(CBS/AP) SANFORD, Fla. - The leader of a self-described black militia group says members will go to Sanford next week to attempt a citizen's arrest on George Zimmerman, a neighborhood watch leader who admitted to fatally shooting unarmed black teen Trayvon Martin.
Najee Muhammad, a member of the New Black Liberation Militia, announced Thursday that members of the group plan to take the 28-year-old Zimmerman to federal authorities since local police haven't acted.
An attorney for slain 17-year-old's family said they disagreed with actions such as what the militia proposed.
"They want justice at the hands of authorities and nobody else," said attorney Benjamin Crump. "Everybody has a right to peacefully assemble but we certainly want to leave any kind of arrests ... to the authorities."
Martin's family has criticized the police department for not arresting the 28-year-old Zimmerman, who admitted to the shooting but claimed he was defending himself. Sanford police did investigate but have declined for now to arrest, saying they have no evidence to disprove his assertion.
Police have turned the case over to the State Attorney's Office, and a spokeswoman said it could be weeks before a decision is made on whether to file charges or present the case to a grand jury.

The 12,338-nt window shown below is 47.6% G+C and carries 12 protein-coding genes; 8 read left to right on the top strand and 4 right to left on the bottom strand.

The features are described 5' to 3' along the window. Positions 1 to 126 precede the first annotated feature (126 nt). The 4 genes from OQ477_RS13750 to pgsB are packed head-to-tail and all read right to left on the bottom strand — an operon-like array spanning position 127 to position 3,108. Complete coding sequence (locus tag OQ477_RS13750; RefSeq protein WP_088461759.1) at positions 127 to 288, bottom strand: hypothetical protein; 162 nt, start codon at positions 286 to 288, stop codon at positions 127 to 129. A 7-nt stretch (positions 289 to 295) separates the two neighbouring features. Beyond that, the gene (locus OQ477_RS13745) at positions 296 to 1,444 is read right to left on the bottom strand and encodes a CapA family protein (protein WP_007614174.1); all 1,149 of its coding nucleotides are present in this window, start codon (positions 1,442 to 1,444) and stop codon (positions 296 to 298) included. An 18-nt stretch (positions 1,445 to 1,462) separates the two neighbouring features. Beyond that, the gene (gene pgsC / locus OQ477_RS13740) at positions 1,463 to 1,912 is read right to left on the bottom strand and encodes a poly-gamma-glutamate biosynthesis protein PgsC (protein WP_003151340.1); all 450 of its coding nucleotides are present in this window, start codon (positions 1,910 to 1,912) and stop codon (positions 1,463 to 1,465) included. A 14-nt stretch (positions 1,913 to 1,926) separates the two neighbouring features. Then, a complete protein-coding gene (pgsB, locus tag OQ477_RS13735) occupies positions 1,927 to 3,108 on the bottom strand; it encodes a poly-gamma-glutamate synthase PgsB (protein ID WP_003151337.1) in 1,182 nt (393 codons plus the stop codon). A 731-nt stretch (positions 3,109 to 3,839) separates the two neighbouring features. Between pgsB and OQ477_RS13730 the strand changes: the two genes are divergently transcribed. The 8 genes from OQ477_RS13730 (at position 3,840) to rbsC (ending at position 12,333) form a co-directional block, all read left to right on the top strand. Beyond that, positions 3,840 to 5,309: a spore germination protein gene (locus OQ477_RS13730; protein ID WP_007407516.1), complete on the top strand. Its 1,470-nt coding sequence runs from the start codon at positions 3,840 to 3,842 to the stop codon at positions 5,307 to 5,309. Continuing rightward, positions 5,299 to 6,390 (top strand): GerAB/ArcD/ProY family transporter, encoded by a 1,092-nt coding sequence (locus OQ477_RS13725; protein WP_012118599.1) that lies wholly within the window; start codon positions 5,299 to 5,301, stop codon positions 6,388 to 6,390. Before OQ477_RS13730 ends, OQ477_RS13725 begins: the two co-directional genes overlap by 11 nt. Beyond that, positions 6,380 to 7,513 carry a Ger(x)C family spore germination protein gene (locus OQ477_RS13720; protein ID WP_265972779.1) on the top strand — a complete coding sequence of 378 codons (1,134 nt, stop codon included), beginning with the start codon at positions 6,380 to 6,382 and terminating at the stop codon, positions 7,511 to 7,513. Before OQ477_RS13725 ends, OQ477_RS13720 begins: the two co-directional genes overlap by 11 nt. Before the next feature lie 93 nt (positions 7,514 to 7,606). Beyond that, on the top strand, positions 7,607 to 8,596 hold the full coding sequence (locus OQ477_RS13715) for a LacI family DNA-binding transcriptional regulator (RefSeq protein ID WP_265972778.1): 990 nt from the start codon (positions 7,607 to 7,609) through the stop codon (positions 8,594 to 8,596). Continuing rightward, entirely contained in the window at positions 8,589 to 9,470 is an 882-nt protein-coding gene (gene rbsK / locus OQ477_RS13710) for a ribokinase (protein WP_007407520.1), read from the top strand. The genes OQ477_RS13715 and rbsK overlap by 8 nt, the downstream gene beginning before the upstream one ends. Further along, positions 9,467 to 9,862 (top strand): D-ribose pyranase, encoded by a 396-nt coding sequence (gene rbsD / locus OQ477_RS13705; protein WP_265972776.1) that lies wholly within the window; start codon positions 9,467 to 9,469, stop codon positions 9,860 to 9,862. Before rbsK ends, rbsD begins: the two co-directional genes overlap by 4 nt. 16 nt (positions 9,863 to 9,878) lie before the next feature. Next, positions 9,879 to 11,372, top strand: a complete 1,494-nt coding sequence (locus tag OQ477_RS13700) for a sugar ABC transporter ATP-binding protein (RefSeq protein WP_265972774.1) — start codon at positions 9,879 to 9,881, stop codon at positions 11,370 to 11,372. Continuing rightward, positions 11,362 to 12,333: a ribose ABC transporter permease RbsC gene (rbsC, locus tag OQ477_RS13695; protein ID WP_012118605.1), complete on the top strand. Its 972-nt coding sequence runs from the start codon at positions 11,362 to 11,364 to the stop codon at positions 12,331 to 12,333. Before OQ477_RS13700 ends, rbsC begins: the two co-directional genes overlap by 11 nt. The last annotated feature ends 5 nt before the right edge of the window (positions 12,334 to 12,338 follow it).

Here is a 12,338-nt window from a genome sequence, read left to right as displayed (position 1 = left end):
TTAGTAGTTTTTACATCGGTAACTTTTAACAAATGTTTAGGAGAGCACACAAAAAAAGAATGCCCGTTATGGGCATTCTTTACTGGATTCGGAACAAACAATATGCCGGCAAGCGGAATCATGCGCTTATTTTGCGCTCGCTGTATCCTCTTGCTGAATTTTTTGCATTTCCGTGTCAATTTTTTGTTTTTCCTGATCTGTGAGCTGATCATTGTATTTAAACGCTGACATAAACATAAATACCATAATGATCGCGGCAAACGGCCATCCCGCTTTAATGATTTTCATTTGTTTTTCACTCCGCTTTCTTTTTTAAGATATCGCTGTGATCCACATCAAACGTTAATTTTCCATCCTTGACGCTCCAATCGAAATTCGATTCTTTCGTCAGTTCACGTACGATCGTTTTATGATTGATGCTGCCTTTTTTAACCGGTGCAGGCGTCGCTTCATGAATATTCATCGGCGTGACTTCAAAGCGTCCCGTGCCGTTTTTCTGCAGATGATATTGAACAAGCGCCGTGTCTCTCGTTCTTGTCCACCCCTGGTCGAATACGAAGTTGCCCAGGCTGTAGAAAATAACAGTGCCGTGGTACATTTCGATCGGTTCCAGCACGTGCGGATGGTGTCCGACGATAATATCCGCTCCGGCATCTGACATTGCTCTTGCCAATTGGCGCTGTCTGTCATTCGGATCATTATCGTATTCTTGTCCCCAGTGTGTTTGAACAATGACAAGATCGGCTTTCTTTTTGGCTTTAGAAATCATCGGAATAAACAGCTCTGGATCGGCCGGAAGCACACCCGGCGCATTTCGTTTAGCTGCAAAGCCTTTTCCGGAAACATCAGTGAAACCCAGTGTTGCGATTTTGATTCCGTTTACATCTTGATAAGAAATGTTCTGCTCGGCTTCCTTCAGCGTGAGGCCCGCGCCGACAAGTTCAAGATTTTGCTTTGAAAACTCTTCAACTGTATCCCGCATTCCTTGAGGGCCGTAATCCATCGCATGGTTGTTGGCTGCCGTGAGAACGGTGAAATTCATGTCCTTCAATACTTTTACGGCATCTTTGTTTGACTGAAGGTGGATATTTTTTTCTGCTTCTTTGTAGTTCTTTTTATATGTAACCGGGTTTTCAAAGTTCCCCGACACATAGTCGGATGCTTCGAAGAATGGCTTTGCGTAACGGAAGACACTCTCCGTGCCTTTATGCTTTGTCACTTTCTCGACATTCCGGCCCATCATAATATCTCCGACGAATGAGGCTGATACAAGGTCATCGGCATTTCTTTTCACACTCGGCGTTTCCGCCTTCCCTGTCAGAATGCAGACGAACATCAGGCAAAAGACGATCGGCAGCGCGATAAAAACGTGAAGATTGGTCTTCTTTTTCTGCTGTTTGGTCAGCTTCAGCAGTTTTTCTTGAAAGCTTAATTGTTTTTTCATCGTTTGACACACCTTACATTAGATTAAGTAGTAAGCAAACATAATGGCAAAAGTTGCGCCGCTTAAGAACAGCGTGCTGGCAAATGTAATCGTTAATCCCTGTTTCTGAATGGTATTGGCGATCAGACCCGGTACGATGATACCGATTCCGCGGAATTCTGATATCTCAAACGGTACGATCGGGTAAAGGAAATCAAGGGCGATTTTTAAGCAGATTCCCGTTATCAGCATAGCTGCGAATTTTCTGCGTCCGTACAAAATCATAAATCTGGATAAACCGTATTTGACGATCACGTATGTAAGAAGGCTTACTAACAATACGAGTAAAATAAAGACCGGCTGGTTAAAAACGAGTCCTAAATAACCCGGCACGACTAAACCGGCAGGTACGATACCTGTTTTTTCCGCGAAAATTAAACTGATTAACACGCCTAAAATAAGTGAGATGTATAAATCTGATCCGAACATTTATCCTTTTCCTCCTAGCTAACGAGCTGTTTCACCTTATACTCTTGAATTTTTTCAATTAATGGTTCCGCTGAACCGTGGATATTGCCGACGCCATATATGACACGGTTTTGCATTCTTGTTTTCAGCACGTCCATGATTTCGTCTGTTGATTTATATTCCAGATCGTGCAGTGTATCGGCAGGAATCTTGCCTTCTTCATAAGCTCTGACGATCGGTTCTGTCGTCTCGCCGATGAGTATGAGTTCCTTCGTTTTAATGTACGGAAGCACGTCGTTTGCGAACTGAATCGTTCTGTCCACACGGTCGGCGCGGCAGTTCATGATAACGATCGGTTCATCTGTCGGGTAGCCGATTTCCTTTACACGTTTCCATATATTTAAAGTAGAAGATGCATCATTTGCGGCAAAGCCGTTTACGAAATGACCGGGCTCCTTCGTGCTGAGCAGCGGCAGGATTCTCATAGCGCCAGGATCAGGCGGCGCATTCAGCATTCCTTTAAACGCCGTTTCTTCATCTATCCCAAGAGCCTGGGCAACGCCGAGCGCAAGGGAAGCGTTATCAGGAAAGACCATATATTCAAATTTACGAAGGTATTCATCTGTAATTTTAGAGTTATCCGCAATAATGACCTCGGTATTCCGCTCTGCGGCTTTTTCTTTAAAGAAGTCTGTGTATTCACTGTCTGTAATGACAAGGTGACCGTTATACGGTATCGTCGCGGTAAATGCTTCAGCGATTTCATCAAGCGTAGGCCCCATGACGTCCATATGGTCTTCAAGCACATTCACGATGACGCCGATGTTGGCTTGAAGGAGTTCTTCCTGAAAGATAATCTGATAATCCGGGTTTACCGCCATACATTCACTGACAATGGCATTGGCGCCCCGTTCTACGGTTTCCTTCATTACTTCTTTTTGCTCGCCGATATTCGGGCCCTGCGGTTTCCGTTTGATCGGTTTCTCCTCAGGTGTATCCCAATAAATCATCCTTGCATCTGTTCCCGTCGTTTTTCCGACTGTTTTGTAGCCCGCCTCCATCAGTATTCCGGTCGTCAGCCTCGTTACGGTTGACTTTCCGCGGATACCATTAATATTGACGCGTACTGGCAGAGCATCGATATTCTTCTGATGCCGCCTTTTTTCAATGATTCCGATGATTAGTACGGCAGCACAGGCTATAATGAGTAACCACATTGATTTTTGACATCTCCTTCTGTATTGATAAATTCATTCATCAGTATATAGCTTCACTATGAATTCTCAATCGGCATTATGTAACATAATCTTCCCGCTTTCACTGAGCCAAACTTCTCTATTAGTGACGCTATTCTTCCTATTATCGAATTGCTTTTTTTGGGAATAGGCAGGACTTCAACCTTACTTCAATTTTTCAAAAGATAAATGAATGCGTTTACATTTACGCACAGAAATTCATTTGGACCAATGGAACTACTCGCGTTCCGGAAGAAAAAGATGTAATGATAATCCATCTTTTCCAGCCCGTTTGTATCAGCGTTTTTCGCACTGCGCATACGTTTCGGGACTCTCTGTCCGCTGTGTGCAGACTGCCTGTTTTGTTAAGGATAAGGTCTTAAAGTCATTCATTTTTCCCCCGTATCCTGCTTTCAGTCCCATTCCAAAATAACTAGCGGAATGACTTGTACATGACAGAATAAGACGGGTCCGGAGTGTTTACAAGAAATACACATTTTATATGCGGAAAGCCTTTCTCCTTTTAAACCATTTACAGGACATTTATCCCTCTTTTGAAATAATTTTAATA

A spokeswoman for the Southern Poverty Law Center, a civil rights group that monitors hate groups, said her organization didn't have any information on The New Black Liberation Militia. The group describes itself on its website as "Developing and Teaching Spiritual, Psychological, Social, Holistic and Scientific Methods and Techniques to ensure the survival of black people in the 21st century and beyond."
There is no mention of citizen's arrests in Florida's criminal statutes but state courts have cited common law in establishing when such an arrest can be made. The crime has to be a felony. It has to be witnessed by the citizen making the arrest or the citizen has to have probable cause that the person being arrested is guilty of a felony.
Orlando criminal defense attorney Patrick Cairns said members of the militia face a high legal hurdle in taking such action since they didn't witness a crime. They could be charged with false imprisonment if they detain Zimmerman.